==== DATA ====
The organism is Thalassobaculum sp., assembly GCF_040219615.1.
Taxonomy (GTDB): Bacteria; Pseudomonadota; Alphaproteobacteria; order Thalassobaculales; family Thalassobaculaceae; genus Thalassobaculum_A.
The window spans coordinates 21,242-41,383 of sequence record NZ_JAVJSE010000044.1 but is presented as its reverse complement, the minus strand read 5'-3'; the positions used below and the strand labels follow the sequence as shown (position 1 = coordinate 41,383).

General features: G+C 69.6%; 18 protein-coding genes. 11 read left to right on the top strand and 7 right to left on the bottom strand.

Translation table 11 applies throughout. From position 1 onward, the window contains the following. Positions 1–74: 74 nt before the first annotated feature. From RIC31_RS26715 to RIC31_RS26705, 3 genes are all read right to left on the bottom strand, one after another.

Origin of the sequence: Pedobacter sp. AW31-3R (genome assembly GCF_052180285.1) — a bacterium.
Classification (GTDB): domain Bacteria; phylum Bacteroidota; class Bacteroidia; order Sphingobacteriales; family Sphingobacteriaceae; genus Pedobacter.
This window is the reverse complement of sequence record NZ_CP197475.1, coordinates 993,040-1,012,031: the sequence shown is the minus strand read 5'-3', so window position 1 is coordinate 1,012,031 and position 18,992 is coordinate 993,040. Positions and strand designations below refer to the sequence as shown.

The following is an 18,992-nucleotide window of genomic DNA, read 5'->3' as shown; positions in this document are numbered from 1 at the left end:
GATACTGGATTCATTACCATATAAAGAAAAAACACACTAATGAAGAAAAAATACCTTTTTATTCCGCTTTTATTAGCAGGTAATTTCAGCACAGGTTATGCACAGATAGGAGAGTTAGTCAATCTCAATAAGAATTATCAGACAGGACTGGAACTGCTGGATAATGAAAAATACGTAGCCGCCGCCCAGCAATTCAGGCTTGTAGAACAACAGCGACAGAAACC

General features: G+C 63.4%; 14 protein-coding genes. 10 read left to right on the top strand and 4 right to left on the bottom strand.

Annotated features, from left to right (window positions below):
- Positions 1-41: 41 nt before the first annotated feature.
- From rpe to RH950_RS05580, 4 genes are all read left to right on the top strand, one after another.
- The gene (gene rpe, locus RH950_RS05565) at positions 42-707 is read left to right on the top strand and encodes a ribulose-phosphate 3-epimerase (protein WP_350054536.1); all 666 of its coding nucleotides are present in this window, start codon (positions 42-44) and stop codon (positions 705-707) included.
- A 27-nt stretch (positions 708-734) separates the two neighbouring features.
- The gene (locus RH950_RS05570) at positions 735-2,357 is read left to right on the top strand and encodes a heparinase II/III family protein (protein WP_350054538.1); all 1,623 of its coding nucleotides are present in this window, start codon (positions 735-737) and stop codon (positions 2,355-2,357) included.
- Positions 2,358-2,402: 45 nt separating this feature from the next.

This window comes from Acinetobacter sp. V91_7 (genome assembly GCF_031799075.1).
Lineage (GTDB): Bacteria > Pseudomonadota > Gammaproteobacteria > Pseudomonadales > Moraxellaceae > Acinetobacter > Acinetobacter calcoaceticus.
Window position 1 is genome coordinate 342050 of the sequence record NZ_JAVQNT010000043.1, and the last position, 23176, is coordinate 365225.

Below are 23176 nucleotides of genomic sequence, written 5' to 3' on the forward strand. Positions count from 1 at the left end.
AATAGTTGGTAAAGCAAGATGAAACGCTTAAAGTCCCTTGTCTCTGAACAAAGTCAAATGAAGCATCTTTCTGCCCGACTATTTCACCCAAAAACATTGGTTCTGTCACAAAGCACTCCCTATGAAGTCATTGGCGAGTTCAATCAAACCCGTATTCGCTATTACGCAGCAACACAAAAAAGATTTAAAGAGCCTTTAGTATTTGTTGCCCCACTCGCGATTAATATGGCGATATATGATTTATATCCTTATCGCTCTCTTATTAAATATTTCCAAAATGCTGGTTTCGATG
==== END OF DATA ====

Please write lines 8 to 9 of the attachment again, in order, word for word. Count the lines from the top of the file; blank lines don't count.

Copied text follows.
This window is the reverse complement of sequence record NZ_CP197475.1, coordinates 993,040-1,012,031: the sequence shown is the minus strand read 5'-3', so window position 1 is coordinate 1,012,031 and position 18,992 is coordinate 993,040. Positions and strand designations below refer to the sequence as shown.

The following is an 18,992-nucleotide window of genomic DNA, read 5'->3' as shown; positions in this document are numbered from 1 at the left end: